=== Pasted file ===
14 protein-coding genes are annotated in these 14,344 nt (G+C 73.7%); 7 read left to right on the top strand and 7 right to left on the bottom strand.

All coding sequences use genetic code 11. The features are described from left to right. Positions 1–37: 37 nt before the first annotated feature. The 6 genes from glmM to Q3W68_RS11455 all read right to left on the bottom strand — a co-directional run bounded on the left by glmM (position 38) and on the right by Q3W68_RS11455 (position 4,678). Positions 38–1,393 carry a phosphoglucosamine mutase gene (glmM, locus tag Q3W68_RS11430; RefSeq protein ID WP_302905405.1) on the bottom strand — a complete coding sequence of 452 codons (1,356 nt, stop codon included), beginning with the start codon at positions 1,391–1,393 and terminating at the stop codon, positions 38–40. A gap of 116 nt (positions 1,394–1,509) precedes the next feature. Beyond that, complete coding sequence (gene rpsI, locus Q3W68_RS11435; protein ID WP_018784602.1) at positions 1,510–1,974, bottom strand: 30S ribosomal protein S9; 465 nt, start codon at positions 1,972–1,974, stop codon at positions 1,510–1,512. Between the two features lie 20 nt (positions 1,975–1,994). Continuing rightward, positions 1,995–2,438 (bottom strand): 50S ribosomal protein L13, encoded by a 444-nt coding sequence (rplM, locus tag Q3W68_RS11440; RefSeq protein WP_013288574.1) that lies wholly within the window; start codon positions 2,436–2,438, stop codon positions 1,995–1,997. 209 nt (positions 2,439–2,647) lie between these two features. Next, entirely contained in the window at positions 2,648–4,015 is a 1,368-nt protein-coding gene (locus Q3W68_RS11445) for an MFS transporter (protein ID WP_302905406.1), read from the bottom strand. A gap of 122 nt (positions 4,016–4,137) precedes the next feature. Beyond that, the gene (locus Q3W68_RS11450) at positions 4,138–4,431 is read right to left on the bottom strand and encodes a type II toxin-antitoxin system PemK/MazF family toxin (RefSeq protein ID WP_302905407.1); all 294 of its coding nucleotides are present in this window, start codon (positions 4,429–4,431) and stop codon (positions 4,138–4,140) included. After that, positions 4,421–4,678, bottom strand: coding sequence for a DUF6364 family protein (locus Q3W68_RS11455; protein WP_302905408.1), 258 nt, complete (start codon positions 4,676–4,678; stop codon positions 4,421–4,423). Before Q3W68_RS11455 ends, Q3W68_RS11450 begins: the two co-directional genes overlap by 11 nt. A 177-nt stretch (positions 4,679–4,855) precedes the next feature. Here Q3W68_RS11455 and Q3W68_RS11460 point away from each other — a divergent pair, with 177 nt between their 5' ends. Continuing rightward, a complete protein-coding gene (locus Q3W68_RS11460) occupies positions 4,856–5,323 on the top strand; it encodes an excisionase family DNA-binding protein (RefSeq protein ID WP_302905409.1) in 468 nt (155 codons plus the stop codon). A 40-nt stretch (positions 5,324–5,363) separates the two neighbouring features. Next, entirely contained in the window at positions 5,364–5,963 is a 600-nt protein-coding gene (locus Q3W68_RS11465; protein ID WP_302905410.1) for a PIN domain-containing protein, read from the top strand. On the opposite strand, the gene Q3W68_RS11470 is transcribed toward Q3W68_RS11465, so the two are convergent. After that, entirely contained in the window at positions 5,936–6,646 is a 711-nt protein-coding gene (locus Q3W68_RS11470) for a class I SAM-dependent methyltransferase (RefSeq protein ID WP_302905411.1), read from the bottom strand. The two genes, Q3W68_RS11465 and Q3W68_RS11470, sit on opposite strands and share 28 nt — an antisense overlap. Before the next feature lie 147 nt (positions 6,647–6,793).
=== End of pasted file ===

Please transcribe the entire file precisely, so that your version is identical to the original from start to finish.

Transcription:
14 protein-coding genes are annotated in these 14,344 nt (G+C 73.7%); 7 read left to right on the top strand and 7 right to left on the bottom strand.

All coding sequences use genetic code 11. The features are described from left to right. Positions 1–37: 37 nt before the first annotated feature. The 6 genes from glmM to Q3W68_RS11455 all read right to left on the bottom strand — a co-directional run bounded on the left by glmM (position 38) and on the right by Q3W68_RS11455 (position 4,678). Positions 38–1,393 carry a phosphoglucosamine mutase gene (glmM, locus tag Q3W68_RS11430; RefSeq protein ID WP_302905405.1) on the bottom strand — a complete coding sequence of 452 codons (1,356 nt, stop codon included), beginning with the start codon at positions 1,391–1,393 and terminating at the stop codon, positions 38–40. A gap of 116 nt (positions 1,394–1,509) precedes the next feature. Beyond that, complete coding sequence (gene rpsI, locus Q3W68_RS11435; protein ID WP_018784602.1) at positions 1,510–1,974, bottom strand: 30S ribosomal protein S9; 465 nt, start codon at positions 1,972–1,974, stop codon at positions 1,510–1,512. Between the two features lie 20 nt (positions 1,975–1,994). Continuing rightward, positions 1,995–2,438 (bottom strand): 50S ribosomal protein L13, encoded by a 444-nt coding sequence (rplM, locus tag Q3W68_RS11440; RefSeq protein WP_013288574.1) that lies wholly within the window; start codon positions 2,436–2,438, stop codon positions 1,995–1,997. 209 nt (positions 2,439–2,647) lie between these two features. Next, entirely contained in the window at positions 2,648–4,015 is a 1,368-nt protein-coding gene (locus Q3W68_RS11445) for an MFS transporter (protein ID WP_302905406.1), read from the bottom strand. A gap of 122 nt (positions 4,016–4,137) precedes the next feature. Beyond that, the gene (locus Q3W68_RS11450) at positions 4,138–4,431 is read right to left on the bottom strand and encodes a type II toxin-antitoxin system PemK/MazF family toxin (RefSeq protein ID WP_302905407.1); all 294 of its coding nucleotides are present in this window, start codon (positions 4,429–4,431) and stop codon (positions 4,138–4,140) included. After that, positions 4,421–4,678, bottom strand: coding sequence for a DUF6364 family protein (locus Q3W68_RS11455; protein WP_302905408.1), 258 nt, complete (start codon positions 4,676–4,678; stop codon positions 4,421–4,423). Before Q3W68_RS11455 ends, Q3W68_RS11450 begins: the two co-directional genes overlap by 11 nt. A 177-nt stretch (positions 4,679–4,855) precedes the next feature. Here Q3W68_RS11455 and Q3W68_RS11460 point away from each other — a divergent pair, with 177 nt between their 5' ends. Continuing rightward, a complete protein-coding gene (locus Q3W68_RS11460) occupies positions 4,856–5,323 on the top strand; it encodes an excisionase family DNA-binding protein (RefSeq protein ID WP_302905409.1) in 468 nt (155 codons plus the stop codon). A 40-nt stretch (positions 5,324–5,363) separates the two neighbouring features. Next, entirely contained in the window at positions 5,364–5,963 is a 600-nt protein-coding gene (locus Q3W68_RS11465; protein ID WP_302905410.1) for a PIN domain-containing protein, read from the top strand. On the opposite strand, the gene Q3W68_RS11470 is transcribed toward Q3W68_RS11465, so the two are convergent. After that, entirely contained in the window at positions 5,936–6,646 is a 711-nt protein-coding gene (locus Q3W68_RS11470) for a class I SAM-dependent methyltransferase (RefSeq protein ID WP_302905411.1), read from the bottom strand. The two genes, Q3W68_RS11465 and Q3W68_RS11470, sit on opposite strands and share 28 nt — an antisense overlap. Before the next feature lie 147 nt (positions 6,647–6,793).